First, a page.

What is gastrointestinal haemorrhage?
Gastrointestinal haemorrhage, otherwise known as GI bleeding, is bleeding that occurs in the digestive system. Bleeding that occurs in the oesophagus, stomach or small intestine is known as an upper gastrointestinal haemorrhage, whereas bleeding in the rest of the small intestine, colon, rectum or anus is known as a lower gastrointestinal haemorrhage. Bleeding can sometimes be life-threatening, and is related to an underlying disorder in the gastrointestinal system.
What are the symptoms of gastrointestinal haemorrhage?
Gastrointestinal haemorrhage can be detected with the presence of blood in the stool, although other symptoms may occur:
- tarry and dark stools
- large amounts of blood coming out of the rectum
- vomiting blood
What are the causes of gastrointestinal haemorrhage?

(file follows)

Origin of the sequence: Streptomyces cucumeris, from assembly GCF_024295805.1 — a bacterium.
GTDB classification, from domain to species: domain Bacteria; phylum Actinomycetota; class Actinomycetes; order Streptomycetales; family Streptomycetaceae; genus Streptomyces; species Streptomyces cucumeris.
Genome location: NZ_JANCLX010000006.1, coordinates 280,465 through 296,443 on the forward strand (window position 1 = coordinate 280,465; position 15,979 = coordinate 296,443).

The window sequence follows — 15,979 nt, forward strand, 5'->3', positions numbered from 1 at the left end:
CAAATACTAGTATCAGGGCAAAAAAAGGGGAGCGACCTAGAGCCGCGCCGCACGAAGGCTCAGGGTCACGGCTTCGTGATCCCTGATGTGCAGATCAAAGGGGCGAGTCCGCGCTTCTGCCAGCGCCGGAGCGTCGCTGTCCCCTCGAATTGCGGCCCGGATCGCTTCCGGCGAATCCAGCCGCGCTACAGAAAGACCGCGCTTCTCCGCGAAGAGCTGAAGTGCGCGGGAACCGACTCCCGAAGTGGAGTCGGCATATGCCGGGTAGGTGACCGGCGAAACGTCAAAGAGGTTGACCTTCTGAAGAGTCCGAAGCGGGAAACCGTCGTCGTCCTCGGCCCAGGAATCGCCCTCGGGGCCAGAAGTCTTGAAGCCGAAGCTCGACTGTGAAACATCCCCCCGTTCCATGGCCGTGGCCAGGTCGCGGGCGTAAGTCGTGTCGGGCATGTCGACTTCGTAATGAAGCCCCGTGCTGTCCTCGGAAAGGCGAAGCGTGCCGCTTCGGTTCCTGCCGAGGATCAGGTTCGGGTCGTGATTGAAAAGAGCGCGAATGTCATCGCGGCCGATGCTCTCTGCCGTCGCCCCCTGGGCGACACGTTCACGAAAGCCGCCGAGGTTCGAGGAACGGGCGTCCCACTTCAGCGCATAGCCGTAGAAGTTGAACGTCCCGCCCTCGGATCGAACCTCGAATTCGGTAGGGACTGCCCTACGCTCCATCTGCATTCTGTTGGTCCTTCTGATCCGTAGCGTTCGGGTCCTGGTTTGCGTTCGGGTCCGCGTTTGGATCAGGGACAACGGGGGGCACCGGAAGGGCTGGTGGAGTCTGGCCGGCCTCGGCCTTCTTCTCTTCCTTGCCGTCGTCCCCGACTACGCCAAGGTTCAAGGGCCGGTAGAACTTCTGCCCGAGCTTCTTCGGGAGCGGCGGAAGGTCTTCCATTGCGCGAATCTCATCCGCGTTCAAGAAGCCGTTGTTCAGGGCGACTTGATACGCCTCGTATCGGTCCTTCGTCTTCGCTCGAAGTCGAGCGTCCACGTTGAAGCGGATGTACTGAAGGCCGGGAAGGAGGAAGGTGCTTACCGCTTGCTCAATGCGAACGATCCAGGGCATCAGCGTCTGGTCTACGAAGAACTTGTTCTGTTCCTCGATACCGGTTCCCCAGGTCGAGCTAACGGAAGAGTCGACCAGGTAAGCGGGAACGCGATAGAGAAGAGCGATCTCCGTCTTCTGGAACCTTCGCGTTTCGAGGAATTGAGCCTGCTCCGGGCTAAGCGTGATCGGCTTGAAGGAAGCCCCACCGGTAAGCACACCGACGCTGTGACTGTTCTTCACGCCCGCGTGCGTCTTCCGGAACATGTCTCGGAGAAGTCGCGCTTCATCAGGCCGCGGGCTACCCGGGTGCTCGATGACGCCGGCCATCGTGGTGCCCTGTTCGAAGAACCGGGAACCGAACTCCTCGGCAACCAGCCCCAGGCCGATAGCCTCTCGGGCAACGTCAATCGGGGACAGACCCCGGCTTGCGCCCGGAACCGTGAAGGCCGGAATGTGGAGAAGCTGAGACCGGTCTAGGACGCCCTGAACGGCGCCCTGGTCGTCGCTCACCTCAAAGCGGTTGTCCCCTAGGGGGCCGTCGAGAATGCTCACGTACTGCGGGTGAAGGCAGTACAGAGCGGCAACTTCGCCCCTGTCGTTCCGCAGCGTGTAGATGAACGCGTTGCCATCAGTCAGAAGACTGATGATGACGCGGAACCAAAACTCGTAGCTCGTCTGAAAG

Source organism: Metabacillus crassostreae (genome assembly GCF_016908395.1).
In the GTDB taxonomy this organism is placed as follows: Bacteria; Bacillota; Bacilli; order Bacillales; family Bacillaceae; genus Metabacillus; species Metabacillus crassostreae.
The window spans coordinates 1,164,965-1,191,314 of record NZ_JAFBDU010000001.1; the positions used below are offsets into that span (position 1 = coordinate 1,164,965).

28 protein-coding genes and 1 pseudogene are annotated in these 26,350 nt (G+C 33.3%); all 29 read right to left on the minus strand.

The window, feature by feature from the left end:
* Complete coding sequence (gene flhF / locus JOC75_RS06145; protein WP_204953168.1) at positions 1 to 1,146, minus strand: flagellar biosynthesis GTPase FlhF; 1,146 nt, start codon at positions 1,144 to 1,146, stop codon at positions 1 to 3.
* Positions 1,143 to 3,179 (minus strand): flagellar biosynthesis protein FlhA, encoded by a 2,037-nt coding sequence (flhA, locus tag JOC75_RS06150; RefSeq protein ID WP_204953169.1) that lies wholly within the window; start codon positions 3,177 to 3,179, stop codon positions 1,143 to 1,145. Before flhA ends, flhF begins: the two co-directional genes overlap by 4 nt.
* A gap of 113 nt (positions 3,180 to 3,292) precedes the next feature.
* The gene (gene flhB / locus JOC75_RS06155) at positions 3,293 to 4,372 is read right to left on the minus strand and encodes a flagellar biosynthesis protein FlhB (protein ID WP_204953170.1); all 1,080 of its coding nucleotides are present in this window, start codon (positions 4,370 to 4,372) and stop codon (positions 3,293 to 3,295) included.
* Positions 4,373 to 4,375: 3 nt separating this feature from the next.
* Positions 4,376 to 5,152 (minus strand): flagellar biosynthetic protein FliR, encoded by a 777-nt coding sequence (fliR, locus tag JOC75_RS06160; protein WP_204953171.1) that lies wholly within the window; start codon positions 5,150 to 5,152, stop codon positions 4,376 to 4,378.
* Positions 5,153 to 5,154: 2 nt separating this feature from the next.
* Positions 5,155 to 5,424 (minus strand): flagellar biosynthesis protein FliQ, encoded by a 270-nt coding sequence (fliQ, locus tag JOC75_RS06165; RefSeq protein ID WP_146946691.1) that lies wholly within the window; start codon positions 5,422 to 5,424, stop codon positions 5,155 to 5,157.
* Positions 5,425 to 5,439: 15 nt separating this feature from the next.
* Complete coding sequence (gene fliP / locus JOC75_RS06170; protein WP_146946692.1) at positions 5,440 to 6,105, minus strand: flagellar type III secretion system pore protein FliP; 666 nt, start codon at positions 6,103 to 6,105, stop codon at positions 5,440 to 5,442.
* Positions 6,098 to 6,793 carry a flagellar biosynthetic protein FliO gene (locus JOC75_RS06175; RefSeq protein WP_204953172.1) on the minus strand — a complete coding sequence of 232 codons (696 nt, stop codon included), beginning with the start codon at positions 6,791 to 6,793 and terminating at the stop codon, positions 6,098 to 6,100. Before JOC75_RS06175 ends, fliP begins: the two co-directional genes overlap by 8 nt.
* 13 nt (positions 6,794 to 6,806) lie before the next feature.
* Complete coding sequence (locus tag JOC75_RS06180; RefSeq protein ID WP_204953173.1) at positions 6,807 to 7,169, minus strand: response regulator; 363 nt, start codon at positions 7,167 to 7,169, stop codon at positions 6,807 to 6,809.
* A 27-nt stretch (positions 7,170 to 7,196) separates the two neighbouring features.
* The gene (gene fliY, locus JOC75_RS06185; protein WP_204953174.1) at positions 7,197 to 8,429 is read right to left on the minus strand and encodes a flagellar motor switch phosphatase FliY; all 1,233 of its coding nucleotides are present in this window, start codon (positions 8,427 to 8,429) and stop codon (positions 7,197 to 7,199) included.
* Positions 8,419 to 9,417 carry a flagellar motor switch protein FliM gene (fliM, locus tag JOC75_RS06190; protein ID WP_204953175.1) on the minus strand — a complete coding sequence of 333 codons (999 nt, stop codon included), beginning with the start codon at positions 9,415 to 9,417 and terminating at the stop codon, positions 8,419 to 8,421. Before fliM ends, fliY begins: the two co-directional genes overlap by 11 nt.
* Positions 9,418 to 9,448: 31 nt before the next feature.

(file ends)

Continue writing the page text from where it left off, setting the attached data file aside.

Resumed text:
Gastrointestinal haemorrhage can be caused by a number of conditions, some of which are minor, such as:
More serious or long-term conditions which can cause bleeding include:
In some cases, bleeding can be a sign of a cancerous condition such as:
How is gastrointestinal haemorrhage diagnosed?
You should seek immediate medical advice if you have blood in your stool or have vomited blood. They will take a full medical history and will usually refer you for tests, including:
What is the treatment for gastrointestinal haemorrhage?
Gastrointestinal haemorrhage may require immediate primary attention. Emergency treatment may involve:
- blood transfusions
- intravenous fluids and medications.
- gastric lavage (placing a tube to the stomach to empty the contents)
Once the condition is stabilised and your blood levels have returned to normal, treatment will depend on the cause of the bleeding.